A disability attorney who submits a brief to an Administrative Law Judge for a social security disability or SSI claim is intent on demonstrating to the judge two things: A) why it is that the case should be approved and B) saving time for all parties, including the judge, which is reason enough to submit the brief, but also in doing so, it may save valuable time for the claimant whose finances are on the rope, so to speak.

The submission of a pre-hearing brief also indicates that a disability lawyer has a firm belief in the merits of the case and this fact is probably not lost on the judge who receives the brief.















Return to:  Social Security Disability Resource Center, or read answers to Questions





























Related pages:

Will a Social Security Judge give You an Immediate Decision at the Disability Hearing?
Basic Facts about the Administrative Law Judge Social Security Disability Hearing
Are the Chances of Winning Disability Benefits Higher at a Social Security Hearing with a Judge?
Winning at a Social Security Disability Hearing
Social Security Disability Hearings - what to expect
Preparing for a Disability Hearing to Win Social Security or SSI Benefits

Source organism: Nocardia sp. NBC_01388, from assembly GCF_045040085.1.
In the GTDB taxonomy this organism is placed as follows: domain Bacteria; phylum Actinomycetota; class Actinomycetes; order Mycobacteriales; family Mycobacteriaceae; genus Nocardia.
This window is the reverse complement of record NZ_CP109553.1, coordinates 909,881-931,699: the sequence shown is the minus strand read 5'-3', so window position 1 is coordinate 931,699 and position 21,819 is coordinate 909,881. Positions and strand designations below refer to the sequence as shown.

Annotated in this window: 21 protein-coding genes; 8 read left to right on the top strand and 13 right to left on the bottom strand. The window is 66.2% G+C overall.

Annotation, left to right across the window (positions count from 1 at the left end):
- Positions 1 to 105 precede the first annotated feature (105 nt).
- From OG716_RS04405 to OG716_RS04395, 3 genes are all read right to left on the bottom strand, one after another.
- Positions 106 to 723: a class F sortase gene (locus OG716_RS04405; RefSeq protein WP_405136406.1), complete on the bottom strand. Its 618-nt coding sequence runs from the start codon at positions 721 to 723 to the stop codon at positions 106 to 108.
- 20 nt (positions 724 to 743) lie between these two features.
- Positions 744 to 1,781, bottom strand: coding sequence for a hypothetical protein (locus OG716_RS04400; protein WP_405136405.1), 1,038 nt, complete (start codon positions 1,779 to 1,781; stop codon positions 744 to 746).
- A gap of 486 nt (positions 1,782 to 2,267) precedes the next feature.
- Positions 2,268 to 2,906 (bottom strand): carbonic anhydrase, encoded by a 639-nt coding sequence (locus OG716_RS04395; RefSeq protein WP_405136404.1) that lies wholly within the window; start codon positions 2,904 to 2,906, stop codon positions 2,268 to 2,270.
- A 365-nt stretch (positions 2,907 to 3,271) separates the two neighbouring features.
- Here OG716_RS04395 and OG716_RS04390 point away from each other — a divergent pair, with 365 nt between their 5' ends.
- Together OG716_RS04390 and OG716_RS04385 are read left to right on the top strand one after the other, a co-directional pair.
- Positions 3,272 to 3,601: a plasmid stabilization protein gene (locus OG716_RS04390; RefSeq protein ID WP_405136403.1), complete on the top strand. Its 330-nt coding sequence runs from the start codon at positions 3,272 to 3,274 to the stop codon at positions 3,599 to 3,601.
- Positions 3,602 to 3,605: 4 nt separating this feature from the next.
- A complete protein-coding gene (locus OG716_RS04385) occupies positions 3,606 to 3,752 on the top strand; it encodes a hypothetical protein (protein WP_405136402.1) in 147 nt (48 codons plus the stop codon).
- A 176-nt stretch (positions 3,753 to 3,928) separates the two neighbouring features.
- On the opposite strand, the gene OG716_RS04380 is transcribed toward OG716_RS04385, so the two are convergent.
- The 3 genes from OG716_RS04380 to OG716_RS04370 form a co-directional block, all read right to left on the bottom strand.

Presenting evidence at a social security disability or SSI hearing
How Long Does It Take To Get The Results Of A Disability Hearing?
Do Most People Have To Go To A Disability Hearing in order to Get Approved For Disability?
Can you be approved for disability without having to go to a hearing?
Waiting for a Hearing to be Scheduled before an ALJ, Administrative Law Judge
Vocational expert at a disability hearing - what is this?
Social Security Disability Hearings - What is the ALJ



Information on the following topics can be found here: Social Security Disability Questions and in these subsections:

Frequently asked questions about getting Denied for Disability Benefits | FAQ on Disability Claim Representation | Info about Social Security Disability Approvals and Being Approved | FAQ on Social Security Disability SSI decisions | The SSD SSI Decision Process and what gets taken into consideration | Disability hearings before Judges | Medical exams for disability claims | Applying for Disability in various states | Selecting and hiring Disability Lawyers | Applying for Disability in North Carolina | Recent articles and answers to questions about SSD and SSI


These pages answer some of the most basic questions for individuals who are considering filing a claim.

Filing for disability - How to file for SSD or SSI and the Information that is needed by Social Security
How to Apply for Disability - What medical conditions can you apply and qualify for?
Applying for Disability - How long does it take to get Social Security Disability or SSI benefits?
What happens if I file a disability application and it is denied by a disability examiner or Judge?
How to Prove you are disabled and qualify to win disability benefits
How do you prove your disability case if you have a mental condition or impairment?
Social Security Disability Back pay and How Long it Takes to Qualify for it and receive it
Social Security Disability SSI - Eligibility Requirements and Qualifications Criteria